Wandering with my eyes and heart open, searching for pieces to add to my own personal big picture.

Tag: society

Does Our Conscience or Comrades Guide Our Actions?

Is it our internal conscience or external comrades that goad us in one direction or another? Our moral compass or our constant associates? Our upbringing or our society?

“I am willing to believe each of us has a guardian angel, if you fellows will concede to me that each of us has a familiar devil as well.”

Lord Jim by Joseph Conrad
Donald's conscience guiding him.
Photo from IMDb

Remember this one? Donald Duck with the angel on one shoulder and the devil on the other.

I’ve always considered it a representation of our conscience, the impulse to do good or evil, to consider ourselves or others, Jiminy Cricket imploring us to do what’s right. Yeah, I watched a lot of cartoons and movies growing up. But could it be more?

In this story, I believe Marlowe is asking us to consider the company we keep and how it could influence our actions. Humans are greatly influenced by the people that surround them. We are driven to fit in and belong. No matter what our personal feelings are, if we’re surrounded by evil, we all tend to succumb to the “When in Rome…” idea.

There are so many sayings that put forward this idea. They keep popping up in my head! Didn’t your mom ask you, “If everyone else jumped off a cliff, would you?” Of course, you would! That’s what humans do.

We have evolved to live in groups. It’s safer and far more productive than living alone. We band together in families, clans, communities, states, and nations. We share resources. We emotionally bond with others. We are stronger in groups. Even a Bible verse comes to mind, “A cord of three strands is not easily broken.” Ecclesiastes 4:12

Maybe we should consider the company that we keep. And, when considering the guilt of another, that person’s company as well. Sometimes we fall into the wrong crowd. Sometimes we get swept along with the current. And sometimes we have to do things we don’t want to just to stay alive.

This is the first of my posts on this book. If you want to read more, you’ll find a list of posts at the bottom of my first post, “Joseph Conrad is my Next Read: Lord Jim”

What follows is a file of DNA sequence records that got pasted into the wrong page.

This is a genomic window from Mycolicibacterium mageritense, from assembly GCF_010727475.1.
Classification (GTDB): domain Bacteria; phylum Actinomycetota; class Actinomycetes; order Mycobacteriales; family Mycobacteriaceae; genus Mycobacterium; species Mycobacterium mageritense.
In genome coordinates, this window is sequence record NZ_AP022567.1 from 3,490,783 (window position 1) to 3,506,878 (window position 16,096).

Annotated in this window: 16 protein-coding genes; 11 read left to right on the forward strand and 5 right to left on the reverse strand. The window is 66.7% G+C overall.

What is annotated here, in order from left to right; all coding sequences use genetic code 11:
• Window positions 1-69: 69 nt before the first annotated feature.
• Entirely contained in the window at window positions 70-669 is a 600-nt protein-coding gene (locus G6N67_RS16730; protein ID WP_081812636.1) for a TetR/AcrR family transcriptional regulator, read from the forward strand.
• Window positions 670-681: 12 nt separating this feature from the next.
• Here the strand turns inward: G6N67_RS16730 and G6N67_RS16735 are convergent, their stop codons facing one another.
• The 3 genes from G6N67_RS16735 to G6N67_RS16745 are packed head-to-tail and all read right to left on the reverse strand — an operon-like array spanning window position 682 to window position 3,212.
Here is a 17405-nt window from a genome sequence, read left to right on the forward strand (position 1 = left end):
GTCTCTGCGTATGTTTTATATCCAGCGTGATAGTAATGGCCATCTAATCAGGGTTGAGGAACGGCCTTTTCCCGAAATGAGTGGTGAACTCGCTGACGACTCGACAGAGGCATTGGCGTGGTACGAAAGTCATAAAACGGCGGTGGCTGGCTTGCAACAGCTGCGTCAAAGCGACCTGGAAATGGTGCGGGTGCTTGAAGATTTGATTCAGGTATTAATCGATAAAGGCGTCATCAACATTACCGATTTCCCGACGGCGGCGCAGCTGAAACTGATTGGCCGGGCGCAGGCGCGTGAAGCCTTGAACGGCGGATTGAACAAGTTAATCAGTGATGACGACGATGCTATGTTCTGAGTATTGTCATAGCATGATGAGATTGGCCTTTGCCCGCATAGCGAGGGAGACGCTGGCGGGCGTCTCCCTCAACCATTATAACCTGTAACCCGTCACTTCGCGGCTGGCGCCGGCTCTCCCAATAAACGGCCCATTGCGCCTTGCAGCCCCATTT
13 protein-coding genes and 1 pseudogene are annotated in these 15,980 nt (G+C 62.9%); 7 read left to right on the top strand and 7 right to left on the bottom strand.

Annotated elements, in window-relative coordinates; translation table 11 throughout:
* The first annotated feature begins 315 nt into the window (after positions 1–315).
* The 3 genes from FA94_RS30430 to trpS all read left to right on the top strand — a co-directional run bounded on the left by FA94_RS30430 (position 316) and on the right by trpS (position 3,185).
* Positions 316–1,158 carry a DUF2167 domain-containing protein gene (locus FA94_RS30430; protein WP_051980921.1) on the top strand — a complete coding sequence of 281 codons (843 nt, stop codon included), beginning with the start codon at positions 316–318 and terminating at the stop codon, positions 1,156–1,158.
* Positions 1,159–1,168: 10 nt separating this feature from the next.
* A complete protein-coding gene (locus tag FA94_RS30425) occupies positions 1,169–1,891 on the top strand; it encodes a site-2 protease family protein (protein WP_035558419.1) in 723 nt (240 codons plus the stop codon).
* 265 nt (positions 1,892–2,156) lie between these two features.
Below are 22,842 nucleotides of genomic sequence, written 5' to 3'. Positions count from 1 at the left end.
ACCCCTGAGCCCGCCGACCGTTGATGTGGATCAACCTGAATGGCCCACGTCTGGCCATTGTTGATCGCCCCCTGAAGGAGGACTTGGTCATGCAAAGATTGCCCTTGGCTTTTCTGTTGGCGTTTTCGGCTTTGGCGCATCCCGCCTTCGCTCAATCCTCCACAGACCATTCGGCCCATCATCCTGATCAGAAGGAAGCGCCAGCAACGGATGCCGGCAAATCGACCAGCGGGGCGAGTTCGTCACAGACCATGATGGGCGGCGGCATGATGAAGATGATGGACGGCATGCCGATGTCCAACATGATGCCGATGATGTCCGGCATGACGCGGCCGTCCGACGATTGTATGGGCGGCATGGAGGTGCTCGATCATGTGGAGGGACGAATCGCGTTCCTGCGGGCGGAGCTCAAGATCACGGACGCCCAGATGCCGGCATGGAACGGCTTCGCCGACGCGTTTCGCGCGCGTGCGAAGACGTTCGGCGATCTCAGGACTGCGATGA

“Everything is F… – A Book About Hope”

IMG_20190530_115427_279.jpg

I’m so far behind on book reviews that it’s just ridiculous. Should I just give up on the pile of just finished books I have here on my desk? Start fresh, so to speak, and simply review the one I’m currently reading when I’m done? That would be the easy way, wouldn’t it?

I think I’ll go ahead and do “mini” reviews for these books. I’ll pull out an idea or two from each and leave it there. Here we go.

I started to write a review for this over a week ago and realized I just can’t. First of all, I should have written it last month when I finished it. That would have been ideal, when the ideas were fresh. I sat here thumbing through looking at the words I underlined and getting a glimpse of the awesome

When I listened to the interview, he said the book would trigger anger in some people. His first book was gentler, this one goes for the throat, right to many people’s most sensitive spots. He got me too and I was prepared. I found myself thinking, “Hold on just one stinkin’ minute, Mark!” But then set it aside to wonder what it was he was really trying to say.

When you go to a doctor about a pain you have, say in your foot, he feels around that foot looking for the pain. He pushes on it in small increments until he pokes it right where it hurts most. “Sorry. I know that hurts. But now I know where exactly to put the medicine.” That’s what the author is doing here, I think.

To find a cure for what ails us, we need to look at all the pieces, all our life narratives, all the things we hold dear, to see which one, and then which part of the that one, is really causing the trouble.

This is one of those books that I’ll have to read again to get more meat off the bone. There was just so much to digest.

Here’s just one idea that I fell in love with!

“…why don’t we do things we know we should do? Because we don’t FEEL like it. Every problem of self-control is not a problem of information or discipline or reason but, rather, of emotion.

…emotional problems are much harder to deal with than logical ones. There are equations to help you calculate the monthly payments on your car loan. There are no equations to help you end a bad relationship.”

His caricature of humans as a consciousness car, driven by a feeling brain with a thinking brain in the passenger seat is just beautiful. Our feelings drive us, and our brain justifies and explains why we’re doing the things we want to do. That’s why we keep doing things we know are not logical. We eat when we’re not hungry. We throw tantrums instead of using our words to communicate needs. And we ruin our long-term relationships, knowing full well that we could navigate the waters a better way.

What can we do to fix it? He goes into some ideas and why they work. Some I’ve heard from my own kids. And some I’ve thought of myself. The big one being, sometimes we have to replace habits instead of kick them.

The book is just awesome. I was looking through my notes and found “How can one book have so many awesome ideas?!” I’d probably have written a thousand page essay about all the brilliant things he said if I had done the review last month when it was all fresh in my head, but instead, I’ll enthusiastically point you in the direction of it so you can read it yourself.

Don’t let the title and sarcastic tone make you think it’s a negative tale of doom. It’s not. Society, government, religion…all the forbidden dinner party topics, wrapped up in 232 pages. You won’t regret it!

Powered by WordPress & Theme by Anders Norén

%d bloggers like this: